In almost all hospitals in developed countries, fetal monitoring is based on the cardiotocogram (CTG), which is the simultaneous registration of fetal heart rate (FHR) and uterine activity. The conventional CTG measuring technologies can be divided in two categories: invasive and non-invasive.
The invasive technologies provide reliable information on fetal heart rate and uterine activity, but their use is hampered by their invasiveness; they impose risks and can only be applied after rupture of membranes and sufficient dilatation of the cervix.
The non-invasive technologies do not have the disadvantages mentioned above and can also be applied earlier in pregnancy. However, the obtained information is often of low quality as the used techniques face difficulties in picking up the signal of the fetal heart and uterus.
After more than four decades of using CTG, perinatal mortality and morbidity rates have decreased only slightly. Unfortunately, CTG has also high rates of false positive and false negative predictions.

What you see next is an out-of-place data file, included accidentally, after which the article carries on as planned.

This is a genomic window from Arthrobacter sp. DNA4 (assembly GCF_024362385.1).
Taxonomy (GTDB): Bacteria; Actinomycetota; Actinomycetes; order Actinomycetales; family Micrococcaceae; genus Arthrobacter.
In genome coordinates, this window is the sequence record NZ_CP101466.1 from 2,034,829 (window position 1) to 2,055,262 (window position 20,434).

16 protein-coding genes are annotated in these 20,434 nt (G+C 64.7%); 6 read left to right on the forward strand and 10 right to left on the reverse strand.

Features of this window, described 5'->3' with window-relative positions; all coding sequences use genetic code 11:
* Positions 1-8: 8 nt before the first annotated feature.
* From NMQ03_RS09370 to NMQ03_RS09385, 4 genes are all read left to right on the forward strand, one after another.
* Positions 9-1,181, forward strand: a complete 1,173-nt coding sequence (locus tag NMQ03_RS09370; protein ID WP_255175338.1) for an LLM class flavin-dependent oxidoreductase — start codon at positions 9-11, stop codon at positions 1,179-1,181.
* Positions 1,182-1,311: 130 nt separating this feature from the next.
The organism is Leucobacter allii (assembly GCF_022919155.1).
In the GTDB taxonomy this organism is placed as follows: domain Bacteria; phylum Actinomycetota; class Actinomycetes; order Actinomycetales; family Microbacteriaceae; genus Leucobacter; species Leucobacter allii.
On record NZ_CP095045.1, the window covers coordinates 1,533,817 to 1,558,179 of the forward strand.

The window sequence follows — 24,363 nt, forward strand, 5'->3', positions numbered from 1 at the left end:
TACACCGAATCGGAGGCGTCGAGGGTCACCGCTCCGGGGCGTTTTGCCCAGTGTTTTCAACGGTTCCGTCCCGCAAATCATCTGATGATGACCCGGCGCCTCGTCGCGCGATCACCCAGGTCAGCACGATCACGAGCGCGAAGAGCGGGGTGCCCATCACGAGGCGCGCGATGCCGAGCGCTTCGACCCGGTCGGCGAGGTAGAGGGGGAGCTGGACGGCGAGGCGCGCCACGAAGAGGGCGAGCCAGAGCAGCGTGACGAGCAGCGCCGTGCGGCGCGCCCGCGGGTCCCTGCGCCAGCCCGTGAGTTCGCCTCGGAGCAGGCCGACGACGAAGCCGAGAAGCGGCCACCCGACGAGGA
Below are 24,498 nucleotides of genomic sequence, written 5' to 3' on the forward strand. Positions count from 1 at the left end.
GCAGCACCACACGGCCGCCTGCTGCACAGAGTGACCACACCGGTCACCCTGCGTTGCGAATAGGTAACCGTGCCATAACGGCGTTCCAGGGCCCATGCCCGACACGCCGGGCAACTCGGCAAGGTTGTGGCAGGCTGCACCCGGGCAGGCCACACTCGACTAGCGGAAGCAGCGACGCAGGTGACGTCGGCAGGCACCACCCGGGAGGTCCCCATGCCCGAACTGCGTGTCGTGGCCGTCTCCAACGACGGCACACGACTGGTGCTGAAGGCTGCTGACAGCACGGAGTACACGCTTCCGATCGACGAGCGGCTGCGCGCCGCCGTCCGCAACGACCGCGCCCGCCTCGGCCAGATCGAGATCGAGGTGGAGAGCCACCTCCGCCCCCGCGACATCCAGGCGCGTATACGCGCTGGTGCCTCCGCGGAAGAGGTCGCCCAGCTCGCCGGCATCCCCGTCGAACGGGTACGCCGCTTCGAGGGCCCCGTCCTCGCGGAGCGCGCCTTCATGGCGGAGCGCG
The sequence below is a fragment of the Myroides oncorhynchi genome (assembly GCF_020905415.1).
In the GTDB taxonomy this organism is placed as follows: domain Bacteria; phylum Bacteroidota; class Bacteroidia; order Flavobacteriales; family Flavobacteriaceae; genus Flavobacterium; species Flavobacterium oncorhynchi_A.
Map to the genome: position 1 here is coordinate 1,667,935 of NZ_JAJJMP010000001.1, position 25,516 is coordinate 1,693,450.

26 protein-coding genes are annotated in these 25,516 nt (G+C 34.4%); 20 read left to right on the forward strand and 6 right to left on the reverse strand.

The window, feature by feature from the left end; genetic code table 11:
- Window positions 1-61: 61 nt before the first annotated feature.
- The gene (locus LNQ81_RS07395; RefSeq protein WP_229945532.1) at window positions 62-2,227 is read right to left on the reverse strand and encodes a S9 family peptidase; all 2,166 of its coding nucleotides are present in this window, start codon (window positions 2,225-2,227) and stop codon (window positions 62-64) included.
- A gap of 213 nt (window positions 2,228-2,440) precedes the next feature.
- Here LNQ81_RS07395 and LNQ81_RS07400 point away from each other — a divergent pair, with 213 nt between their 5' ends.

In case of a false positive prediction by CTG, a compromised fetus is predicted but the fetus is in a good condition. In such cases, many unnecessary medical interventions are performed, e.g. Caesarean sections and instrumental deliveries.
In case of a false negative prediction by CTG, a healthy fetus is expected whereas the fetus is in distress. In these cases, poor perinatal outcomes are faced, because the opportunity of timely intervention has been missed.
Therefore, there is a big need for a new fetal monitoring modality that accurately identifies compromised fetuses, without overtreatment of the normal ones. An alternative approach to obtain information about both fetus and uterine activity in a safe way, providing accurate results could be non-invasive electrophysiology.